Dream: Granny Hampton
Dream 20020920, 4:00 AM:
I know that there was a significant amount of plot that occurred in the dream before the visit to the house in Hampton Park. But the last portion of the dream is what sticks out in memory.
I am with Chris and a woman who is older than us, but not old; I don’t remember who the woman is, but she reminds me of Evelyn D. from Old City Park. We are driving back from some sort of activity, and she decides to take us to a place called Hampton Park. I think that she wants to show us something there. She drives up the wrong side of the lane through an intersection, and it freaks me out a little, but there isn’t any oncoming traffic, so we’re OK.
We get to a huge row of steel gates. Over the top of the gates is a sign that reads, “Hampton Park,” and behind the gates are rows of stately huge houses. Some of them are very new, and some look like renovated houses from the teens and twenties. The woman who is driving waits until one of the gates is open (they open and close as cars go through – I think we follow someone in) and drives through.
We go up to one of the houses, and once we are inside, I realize that rather than being restored, this house has been constantly lived in since the turn of the last century. It is still decorated mostly in the style of the early 1900’s, and the lady whom we meet refers to getting the house in “twelve,” which I know means 1912. She seems old, but not as old as she would have to have been to have owned this house almost a century ago – she seems to be in her sixties or seventies. When we first come in, she is sitting in a chair and working on something, I don’t remember what. There are a couple of children, I think one boy and one girl, running around the house playing. I step on a soft spot on the floor, and look down and notice that one of the floorboards has a dry-rotted section, and I move so I don’t step through it. I look around the house, and tell her about the floor boards in the old houses where I used to work, and how the old-growth pines aren’t available any more. Some of the floors appear to be different woods, and some appear to have been previously covered with carpet or linoleum.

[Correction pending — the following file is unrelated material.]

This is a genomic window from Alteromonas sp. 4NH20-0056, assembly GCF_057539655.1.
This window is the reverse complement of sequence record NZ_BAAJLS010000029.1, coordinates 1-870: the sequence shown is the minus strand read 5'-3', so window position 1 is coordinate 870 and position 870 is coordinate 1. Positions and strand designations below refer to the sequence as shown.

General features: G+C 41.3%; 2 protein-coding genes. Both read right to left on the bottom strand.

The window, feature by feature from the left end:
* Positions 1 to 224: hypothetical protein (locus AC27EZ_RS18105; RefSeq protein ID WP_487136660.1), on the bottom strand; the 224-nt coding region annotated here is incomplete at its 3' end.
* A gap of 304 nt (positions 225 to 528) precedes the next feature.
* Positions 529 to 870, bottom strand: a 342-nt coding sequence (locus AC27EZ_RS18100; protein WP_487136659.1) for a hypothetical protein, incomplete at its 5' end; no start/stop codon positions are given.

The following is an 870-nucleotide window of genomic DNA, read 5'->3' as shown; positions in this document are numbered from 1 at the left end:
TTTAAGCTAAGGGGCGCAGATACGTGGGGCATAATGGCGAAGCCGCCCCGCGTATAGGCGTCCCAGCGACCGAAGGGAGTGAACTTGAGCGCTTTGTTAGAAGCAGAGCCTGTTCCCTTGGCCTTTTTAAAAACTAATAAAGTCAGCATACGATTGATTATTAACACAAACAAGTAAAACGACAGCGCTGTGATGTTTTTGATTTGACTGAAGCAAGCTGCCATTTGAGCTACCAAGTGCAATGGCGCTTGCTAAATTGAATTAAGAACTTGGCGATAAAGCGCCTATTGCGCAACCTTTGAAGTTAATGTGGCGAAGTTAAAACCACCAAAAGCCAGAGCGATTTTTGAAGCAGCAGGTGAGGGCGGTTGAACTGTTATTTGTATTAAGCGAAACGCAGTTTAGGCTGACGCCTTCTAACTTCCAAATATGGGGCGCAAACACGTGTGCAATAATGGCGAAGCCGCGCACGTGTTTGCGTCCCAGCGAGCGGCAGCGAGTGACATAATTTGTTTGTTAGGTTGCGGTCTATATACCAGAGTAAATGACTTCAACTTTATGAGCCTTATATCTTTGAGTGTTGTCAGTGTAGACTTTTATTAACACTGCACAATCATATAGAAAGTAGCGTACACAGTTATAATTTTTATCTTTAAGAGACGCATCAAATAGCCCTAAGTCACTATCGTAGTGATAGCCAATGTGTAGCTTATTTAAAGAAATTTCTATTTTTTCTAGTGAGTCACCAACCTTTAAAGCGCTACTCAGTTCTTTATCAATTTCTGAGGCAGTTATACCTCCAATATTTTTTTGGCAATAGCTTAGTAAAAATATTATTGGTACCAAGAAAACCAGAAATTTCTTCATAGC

I realize that I need to go get Chris, who has wandered off outside. I find him at a little duck pond with a fountain, and it is squishy and wet around the edges, as if it had just rained or the water had overflowed and then receded. Chris is lying on his back, apparently out on the squishy part, and I am afraid he’s gotten all wet, but then I realize there is a little tongue of dry land that he’s lying on. I get him and take him back to the house. There is a duck bobbing tail-up in the water, and I pinch (goose) his backside and startle him. Chris and I laugh, and go back up to the house.
The lady and her friend, another old woman, take us on a tour of the house. I remember that we went into one room where they were baking bread, and putting it into these long purple plastic mesh sleeves; the bread is about the shape of a long French bread loaf, but is braided almost like a Challah. The long tube of purple mesh sleeving is tied to a cupboard handle, and as they slide each loaf into the sleeve, they tie it off with a twist-tie and cut it off, making a little bag. I think that she offers us some bread; I tell her that I can’t have bread, but that it smells lovely. I remember looking closely at her face, and she has a little cluster of brown moles right beside and on her nose, under her left eye. She smiles often, and her face is a little tanned and somewhat wrinkled. Her hair is gray-blond. In some parts of the dream, she seems younger; these may be flash-backs as she relates her stories of the house.